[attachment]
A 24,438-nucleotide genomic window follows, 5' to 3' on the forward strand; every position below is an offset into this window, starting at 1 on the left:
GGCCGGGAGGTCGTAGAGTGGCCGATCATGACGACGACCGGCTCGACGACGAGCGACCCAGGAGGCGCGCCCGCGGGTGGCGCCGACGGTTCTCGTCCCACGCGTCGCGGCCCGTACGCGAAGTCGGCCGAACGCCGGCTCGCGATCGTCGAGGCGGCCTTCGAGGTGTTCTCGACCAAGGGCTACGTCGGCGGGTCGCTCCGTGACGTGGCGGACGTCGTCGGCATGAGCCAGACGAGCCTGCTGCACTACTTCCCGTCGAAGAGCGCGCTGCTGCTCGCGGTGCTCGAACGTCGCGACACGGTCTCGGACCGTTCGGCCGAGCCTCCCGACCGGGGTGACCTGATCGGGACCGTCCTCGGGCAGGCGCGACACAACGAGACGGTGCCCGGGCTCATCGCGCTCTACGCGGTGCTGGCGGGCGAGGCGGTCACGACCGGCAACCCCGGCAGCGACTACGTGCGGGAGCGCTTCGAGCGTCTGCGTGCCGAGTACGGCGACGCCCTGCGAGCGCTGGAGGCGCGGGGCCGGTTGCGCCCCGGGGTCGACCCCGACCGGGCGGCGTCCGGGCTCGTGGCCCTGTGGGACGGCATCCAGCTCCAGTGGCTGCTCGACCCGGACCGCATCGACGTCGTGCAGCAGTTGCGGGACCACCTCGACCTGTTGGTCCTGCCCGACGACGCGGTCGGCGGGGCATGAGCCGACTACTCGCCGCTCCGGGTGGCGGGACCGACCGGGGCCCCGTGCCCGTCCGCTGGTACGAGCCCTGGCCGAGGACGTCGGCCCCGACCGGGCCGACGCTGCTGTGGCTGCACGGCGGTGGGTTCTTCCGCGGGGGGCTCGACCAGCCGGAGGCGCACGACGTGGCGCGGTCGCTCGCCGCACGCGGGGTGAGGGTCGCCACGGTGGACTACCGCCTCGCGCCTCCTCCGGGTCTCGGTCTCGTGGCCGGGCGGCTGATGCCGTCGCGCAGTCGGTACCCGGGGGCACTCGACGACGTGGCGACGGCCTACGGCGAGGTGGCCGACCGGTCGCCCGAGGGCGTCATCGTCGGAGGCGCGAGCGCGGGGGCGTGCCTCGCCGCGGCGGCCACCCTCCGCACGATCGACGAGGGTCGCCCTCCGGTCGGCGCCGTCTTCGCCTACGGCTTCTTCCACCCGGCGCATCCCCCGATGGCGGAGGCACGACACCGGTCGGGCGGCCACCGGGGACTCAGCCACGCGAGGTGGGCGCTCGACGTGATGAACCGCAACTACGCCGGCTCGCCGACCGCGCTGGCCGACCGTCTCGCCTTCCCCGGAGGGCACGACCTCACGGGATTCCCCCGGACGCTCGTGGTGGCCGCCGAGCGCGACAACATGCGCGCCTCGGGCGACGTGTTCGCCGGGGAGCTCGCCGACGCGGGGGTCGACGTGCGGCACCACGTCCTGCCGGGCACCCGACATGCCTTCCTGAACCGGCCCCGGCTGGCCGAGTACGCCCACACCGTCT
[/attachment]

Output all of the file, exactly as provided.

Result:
A 24,438-nucleotide genomic window follows, 5' to 3' on the forward strand; every position below is an offset into this window, starting at 1 on the left:
GGCCGGGAGGTCGTAGAGTGGCCGATCATGACGACGACCGGCTCGACGACGAGCGACCCAGGAGGCGCGCCCGCGGGTGGCGCCGACGGTTCTCGTCCCACGCGTCGCGGCCCGTACGCGAAGTCGGCCGAACGCCGGCTCGCGATCGTCGAGGCGGCCTTCGAGGTGTTCTCGACCAAGGGCTACGTCGGCGGGTCGCTCCGTGACGTGGCGGACGTCGTCGGCATGAGCCAGACGAGCCTGCTGCACTACTTCCCGTCGAAGAGCGCGCTGCTGCTCGCGGTGCTCGAACGTCGCGACACGGTCTCGGACCGTTCGGCCGAGCCTCCCGACCGGGGTGACCTGATCGGGACCGTCCTCGGGCAGGCGCGACACAACGAGACGGTGCCCGGGCTCATCGCGCTCTACGCGGTGCTGGCGGGCGAGGCGGTCACGACCGGCAACCCCGGCAGCGACTACGTGCGGGAGCGCTTCGAGCGTCTGCGTGCCGAGTACGGCGACGCCCTGCGAGCGCTGGAGGCGCGGGGCCGGTTGCGCCCCGGGGTCGACCCCGACCGGGCGGCGTCCGGGCTCGTGGCCCTGTGGGACGGCATCCAGCTCCAGTGGCTGCTCGACCCGGACCGCATCGACGTCGTGCAGCAGTTGCGGGACCACCTCGACCTGTTGGTCCTGCCCGACGACGCGGTCGGCGGGGCATGAGCCGACTACTCGCCGCTCCGGGTGGCGGGACCGACCGGGGCCCCGTGCCCGTCCGCTGGTACGAGCCCTGGCCGAGGACGTCGGCCCCGACCGGGCCGACGCTGCTGTGGCTGCACGGCGGTGGGTTCTTCCGCGGGGGGCTCGACCAGCCGGAGGCGCACGACGTGGCGCGGTCGCTCGCCGCACGCGGGGTGAGGGTCGCCACGGTGGACTACCGCCTCGCGCCTCCTCCGGGTCTCGGTCTCGTGGCCGGGCGGCTGATGCCGTCGCGCAGTCGGTACCCGGGGGCACTCGACGACGTGGCGACGGCCTACGGCGAGGTGGCCGACCGGTCGCCCGAGGGCGTCATCGTCGGAGGCGCGAGCGCGGGGGCGTGCCTCGCCGCGGCGGCCACCCTCCGCACGATCGACGAGGGTCGCCCTCCGGTCGGCGCCGTCTTCGCCTACGGCTTCTTCCACCCGGCGCATCCCCCGATGGCGGAGGCACGACACCGGTCGGGCGGCCACCGGGGACTCAGCCACGCGAGGTGGGCGCTCGACGTGATGAACCGCAACTACGCCGGCTCGCCGACCGCGCTGGCCGACCGTCTCGCCTTCCCCGGAGGGCACGACCTCACGGGATTCCCCCGGACGCTCGTGGTGGCCGCCGAGCGCGACAACATGCGCGCCTCGGGCGACGTGTTCGCCGGGGAGCTCGCCGACGCGGGGGTCGACGTGCGGCACCACGTCCTGCCGGGCACCCGACATGCCTTCCTGAACCGGCCCCGGCTGGCCGAGTACGCCCACACCGTCT